The last few weeks have been a roller coaster week for me. Beyond the Ebola nightmare, I lost my dad two weeks ago in Ghana. This has been a hard time for me; however, I think my dad taught me a very valuable lesson before leaving me. Every day for the last nine days of his life, I sang his favorite hymn "What a Friend We Have in Jesus." The song's chorus chides us to take all of life's trials and tribulations to the "Lord in prayer." There we will find comfort, and most importantly wisdom and knowledge when our human understanding fails us. Today, I think I understand why my dad had me sing this song to him. He was telling me to talk to God in every situation: Talk to God, ...

When we take our fears to God in prayer, the overwhelming recognition of God's love for all of us can transform our fear into thankfulness and our thankfulness into action and advocacy.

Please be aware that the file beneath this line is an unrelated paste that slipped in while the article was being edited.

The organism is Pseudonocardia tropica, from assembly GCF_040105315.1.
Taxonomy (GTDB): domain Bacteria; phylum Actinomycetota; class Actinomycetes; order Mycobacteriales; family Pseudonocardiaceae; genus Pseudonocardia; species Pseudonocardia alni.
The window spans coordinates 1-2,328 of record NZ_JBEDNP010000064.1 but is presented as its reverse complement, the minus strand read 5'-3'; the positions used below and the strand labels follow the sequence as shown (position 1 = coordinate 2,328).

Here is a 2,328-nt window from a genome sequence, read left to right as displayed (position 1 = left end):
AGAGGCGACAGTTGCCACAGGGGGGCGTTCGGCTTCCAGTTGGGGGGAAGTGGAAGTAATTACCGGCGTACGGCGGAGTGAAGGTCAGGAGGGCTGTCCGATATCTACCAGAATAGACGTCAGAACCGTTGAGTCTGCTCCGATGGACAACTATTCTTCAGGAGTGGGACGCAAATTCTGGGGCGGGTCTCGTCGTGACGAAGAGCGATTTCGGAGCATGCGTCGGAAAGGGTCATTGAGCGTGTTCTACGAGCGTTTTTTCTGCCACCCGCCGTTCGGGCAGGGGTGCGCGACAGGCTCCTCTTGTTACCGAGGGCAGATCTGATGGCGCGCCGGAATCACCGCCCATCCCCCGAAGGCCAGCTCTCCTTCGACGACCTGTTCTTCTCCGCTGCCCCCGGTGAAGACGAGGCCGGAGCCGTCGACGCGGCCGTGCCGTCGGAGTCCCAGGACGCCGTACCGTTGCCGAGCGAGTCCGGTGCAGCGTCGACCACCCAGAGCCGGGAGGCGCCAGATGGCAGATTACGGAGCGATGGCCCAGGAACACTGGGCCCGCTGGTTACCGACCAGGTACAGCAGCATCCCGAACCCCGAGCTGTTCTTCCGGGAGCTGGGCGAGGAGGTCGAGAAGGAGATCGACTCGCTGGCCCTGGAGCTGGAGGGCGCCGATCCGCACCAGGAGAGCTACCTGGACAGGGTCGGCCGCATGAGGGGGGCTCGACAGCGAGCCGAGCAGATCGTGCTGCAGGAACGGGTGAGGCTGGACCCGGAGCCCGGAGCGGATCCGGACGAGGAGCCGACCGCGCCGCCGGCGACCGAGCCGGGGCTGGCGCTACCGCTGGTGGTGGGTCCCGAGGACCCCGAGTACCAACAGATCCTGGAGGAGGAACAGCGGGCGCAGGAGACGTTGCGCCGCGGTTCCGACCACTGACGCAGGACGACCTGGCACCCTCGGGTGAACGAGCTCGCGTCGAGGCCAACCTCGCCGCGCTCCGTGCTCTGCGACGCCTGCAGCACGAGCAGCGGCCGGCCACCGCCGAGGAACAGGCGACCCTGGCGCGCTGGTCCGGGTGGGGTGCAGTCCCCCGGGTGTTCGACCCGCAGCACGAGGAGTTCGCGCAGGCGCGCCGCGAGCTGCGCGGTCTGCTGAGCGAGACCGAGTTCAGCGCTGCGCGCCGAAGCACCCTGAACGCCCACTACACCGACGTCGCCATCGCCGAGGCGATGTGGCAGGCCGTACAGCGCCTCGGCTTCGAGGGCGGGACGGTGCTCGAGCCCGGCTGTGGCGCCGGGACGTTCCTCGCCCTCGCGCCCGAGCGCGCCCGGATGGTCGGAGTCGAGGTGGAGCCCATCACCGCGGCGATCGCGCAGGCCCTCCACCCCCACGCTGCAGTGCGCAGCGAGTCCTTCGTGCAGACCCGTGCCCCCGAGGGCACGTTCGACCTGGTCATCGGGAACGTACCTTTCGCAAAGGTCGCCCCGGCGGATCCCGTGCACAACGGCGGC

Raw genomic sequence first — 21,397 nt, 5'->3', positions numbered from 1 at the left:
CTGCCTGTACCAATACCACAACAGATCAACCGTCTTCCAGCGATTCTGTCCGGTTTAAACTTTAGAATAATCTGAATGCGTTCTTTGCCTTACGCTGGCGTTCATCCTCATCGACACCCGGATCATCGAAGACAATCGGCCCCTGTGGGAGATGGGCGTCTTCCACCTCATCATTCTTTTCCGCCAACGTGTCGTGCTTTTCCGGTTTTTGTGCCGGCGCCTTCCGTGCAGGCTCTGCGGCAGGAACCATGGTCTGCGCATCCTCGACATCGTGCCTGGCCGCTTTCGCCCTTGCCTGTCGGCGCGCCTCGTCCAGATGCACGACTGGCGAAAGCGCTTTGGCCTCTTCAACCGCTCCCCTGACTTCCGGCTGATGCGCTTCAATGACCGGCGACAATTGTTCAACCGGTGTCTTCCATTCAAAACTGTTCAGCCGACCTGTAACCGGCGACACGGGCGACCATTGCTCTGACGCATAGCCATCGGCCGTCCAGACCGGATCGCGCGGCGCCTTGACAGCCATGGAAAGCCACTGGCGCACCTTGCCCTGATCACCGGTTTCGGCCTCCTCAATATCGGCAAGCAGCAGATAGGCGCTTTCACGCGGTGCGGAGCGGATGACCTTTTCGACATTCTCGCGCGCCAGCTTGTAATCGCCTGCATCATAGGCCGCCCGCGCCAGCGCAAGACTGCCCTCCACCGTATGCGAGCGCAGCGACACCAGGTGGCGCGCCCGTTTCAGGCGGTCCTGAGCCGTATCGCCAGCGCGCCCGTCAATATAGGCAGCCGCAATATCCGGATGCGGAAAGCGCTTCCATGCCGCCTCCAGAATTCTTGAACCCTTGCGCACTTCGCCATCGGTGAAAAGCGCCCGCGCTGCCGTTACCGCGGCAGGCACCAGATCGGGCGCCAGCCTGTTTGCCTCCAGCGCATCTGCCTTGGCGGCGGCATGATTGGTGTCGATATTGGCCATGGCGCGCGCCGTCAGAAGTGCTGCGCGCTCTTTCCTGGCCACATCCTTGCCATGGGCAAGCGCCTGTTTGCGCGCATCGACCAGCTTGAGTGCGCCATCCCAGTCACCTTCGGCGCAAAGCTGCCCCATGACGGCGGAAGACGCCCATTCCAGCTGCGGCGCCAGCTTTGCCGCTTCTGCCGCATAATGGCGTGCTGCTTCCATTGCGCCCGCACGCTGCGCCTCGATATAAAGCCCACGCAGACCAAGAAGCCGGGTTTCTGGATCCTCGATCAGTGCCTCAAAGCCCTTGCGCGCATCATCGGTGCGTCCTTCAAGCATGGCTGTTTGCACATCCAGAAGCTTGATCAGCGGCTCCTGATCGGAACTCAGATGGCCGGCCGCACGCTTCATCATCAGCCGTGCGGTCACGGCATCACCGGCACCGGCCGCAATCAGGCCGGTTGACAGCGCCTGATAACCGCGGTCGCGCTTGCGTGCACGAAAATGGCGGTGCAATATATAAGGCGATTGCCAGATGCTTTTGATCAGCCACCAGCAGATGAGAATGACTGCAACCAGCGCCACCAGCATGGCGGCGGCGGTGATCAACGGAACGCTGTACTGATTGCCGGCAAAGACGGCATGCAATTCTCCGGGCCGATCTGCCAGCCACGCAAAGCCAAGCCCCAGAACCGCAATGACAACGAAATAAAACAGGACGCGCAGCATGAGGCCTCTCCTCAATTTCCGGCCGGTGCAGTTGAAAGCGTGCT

So, as we gather with our families during this time of year, may we take time to be still and be in prayer. Let us utter out loud our fears. Fears such as our government continuing in deadlock, causing suffering for the poor, people who are un- and underemployed, hungry, undocumented, or incarcerated. As we transition from Thanksgiving to Advent, let us remember the biblical stories for this church season, how angels, sent from God, visited both Zechariah and Mary and told them, "Do not be afraid…"

We can carry into Advent our Thanksgiving gratefulness and prayers. Together in prayer, our fears will transform to thanksgiving — a thanksgiving for a loving God who is ultimately in charge. Thanksgiving for a God of love, forgiveness, empowerment, and life, who can move us to action and advocacy. Fear through prayer becomes thankfulness that can empower us to advocate for change that reflects God's love exalted among all nations.

Rev. Ann Tiemeyer (pictured), a pastor in the Evangelical Lutheran Church in America (ELCA), is the former Associate General Secretary for Joint Action and Advocacy of the National Council of Churches.